What is a nuclear accident?

A nuclear accident is an event in which there is a loss of control of radioactive materials with a possibility of radioactive poisoning (there is a related link below). It is not the same as a radiation accident, which is very limited in nature.
There are a number of causes of such events, ranging from equipment failure and human error to loss of coolant or spillage in an accident in transportation. A major nuclear accident happens when the core of a nuclear reactor is damaged by a meltdown or partial meltdown. But there are other types of nuclear accidents, including loss of radiological materials intended for medical use, as happened in the GoiĆ¢nia accident, in Brazil.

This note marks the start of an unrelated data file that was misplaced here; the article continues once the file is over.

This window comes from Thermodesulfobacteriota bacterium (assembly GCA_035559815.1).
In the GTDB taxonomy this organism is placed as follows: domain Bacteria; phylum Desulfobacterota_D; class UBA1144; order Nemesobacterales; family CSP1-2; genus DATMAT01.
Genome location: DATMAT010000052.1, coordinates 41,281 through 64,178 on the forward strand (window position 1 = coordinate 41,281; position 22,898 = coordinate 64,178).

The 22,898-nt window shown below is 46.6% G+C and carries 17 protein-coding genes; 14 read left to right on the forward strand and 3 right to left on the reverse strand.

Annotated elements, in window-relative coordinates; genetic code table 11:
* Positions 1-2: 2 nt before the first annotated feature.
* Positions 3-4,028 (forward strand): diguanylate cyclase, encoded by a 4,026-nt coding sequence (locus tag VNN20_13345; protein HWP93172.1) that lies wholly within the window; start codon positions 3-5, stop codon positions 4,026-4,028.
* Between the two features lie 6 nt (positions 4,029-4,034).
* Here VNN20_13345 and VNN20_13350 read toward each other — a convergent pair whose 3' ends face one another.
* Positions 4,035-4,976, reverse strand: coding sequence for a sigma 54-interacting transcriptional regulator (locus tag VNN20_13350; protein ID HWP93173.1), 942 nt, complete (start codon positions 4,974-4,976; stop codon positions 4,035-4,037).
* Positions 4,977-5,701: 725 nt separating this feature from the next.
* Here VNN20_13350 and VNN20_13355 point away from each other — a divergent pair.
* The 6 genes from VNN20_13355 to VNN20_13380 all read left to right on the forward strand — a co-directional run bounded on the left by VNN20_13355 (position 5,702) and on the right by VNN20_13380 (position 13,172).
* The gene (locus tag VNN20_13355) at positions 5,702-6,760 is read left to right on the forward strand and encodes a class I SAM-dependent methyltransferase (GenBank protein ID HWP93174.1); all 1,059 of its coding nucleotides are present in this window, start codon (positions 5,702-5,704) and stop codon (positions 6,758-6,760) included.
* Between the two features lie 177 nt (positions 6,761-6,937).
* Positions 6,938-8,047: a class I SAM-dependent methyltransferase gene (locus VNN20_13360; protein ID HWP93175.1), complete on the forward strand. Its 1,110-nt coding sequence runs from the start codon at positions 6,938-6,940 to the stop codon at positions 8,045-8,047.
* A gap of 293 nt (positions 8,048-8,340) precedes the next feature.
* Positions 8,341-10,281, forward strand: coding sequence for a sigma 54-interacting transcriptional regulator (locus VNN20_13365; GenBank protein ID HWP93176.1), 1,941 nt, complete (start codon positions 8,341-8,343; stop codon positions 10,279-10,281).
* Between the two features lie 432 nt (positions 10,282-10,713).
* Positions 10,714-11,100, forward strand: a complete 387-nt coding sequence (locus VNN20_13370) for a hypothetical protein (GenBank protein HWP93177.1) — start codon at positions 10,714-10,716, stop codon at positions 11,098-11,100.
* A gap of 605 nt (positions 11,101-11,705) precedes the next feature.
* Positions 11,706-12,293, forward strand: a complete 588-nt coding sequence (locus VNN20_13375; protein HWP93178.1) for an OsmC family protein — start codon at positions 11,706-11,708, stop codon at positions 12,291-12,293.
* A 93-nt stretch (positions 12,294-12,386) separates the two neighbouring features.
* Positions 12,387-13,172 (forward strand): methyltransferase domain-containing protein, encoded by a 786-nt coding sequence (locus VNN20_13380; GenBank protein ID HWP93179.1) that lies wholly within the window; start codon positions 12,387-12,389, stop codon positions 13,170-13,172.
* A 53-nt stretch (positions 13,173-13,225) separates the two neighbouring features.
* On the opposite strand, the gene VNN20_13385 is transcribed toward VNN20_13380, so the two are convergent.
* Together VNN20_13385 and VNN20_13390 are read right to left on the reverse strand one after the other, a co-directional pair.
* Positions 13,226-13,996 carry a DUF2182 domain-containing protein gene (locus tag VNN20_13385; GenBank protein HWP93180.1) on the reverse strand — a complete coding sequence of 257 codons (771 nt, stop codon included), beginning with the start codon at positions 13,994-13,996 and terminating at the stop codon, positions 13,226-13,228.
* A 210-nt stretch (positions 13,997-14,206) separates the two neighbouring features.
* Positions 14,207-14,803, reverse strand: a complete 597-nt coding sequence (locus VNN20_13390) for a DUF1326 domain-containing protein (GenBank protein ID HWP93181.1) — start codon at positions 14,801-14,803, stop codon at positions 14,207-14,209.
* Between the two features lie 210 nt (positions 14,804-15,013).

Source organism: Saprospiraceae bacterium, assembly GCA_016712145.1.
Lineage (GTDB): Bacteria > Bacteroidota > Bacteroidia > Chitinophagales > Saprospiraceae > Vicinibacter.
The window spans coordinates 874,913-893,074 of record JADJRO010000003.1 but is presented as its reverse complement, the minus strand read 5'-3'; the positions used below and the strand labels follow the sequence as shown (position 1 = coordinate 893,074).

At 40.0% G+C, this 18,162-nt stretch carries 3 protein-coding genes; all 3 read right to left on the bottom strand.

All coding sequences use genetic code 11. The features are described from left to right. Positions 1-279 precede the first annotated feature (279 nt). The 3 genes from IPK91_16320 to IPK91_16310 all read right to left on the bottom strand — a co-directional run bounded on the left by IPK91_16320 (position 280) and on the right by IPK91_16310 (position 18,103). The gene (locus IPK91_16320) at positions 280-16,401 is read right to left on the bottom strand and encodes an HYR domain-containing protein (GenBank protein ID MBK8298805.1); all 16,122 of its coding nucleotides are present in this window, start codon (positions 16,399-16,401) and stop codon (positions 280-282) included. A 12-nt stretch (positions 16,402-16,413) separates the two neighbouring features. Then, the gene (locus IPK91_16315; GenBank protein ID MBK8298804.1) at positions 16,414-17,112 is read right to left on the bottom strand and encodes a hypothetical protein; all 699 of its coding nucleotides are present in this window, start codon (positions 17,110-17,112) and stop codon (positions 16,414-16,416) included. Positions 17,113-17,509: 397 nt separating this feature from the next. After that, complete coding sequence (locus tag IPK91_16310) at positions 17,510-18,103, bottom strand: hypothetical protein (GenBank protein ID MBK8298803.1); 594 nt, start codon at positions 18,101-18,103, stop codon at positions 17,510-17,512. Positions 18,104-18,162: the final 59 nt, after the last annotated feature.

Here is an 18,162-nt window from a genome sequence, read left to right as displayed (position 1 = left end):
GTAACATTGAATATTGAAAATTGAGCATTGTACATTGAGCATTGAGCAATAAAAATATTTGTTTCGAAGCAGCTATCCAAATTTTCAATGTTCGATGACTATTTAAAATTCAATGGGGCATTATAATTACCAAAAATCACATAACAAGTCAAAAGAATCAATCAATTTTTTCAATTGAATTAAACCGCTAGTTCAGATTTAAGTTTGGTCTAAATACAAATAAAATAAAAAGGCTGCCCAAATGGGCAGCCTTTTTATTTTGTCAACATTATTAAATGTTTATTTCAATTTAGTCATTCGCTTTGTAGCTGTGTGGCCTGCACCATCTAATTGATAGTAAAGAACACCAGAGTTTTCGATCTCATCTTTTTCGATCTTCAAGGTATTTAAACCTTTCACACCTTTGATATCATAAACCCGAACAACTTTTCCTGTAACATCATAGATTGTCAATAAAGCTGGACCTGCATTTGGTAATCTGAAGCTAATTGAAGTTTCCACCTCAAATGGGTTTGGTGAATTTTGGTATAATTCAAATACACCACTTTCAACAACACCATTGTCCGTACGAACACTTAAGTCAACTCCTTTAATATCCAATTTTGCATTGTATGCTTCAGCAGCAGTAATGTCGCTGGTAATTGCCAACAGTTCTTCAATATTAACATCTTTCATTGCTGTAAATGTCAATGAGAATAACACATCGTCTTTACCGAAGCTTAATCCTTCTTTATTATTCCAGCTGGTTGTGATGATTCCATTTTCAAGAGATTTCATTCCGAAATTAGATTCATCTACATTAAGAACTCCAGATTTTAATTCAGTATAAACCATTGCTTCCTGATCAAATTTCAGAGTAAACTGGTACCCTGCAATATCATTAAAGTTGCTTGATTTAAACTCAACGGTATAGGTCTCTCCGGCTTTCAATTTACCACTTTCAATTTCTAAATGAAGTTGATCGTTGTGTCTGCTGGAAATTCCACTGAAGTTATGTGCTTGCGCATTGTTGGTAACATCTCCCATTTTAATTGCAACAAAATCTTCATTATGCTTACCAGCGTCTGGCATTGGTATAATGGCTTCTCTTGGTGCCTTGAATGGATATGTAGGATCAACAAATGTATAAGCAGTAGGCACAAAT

Nuclear accidents are rated according to an International Nuclear Events Scale (see related link below). This scale rates events on a scale of 1 to 7, 7 being worst, and numbers 4 through 7 are for accidents. An accident with local consequences is rated at number 4. Number 5 is an accident with wider consequences, and the Three Mile Island accident was of this type. Number 6 is assigned to what is called a Serious Accident. Number 7 is assigned to a Major Accident, and the Chernobyl Disaster was of this type.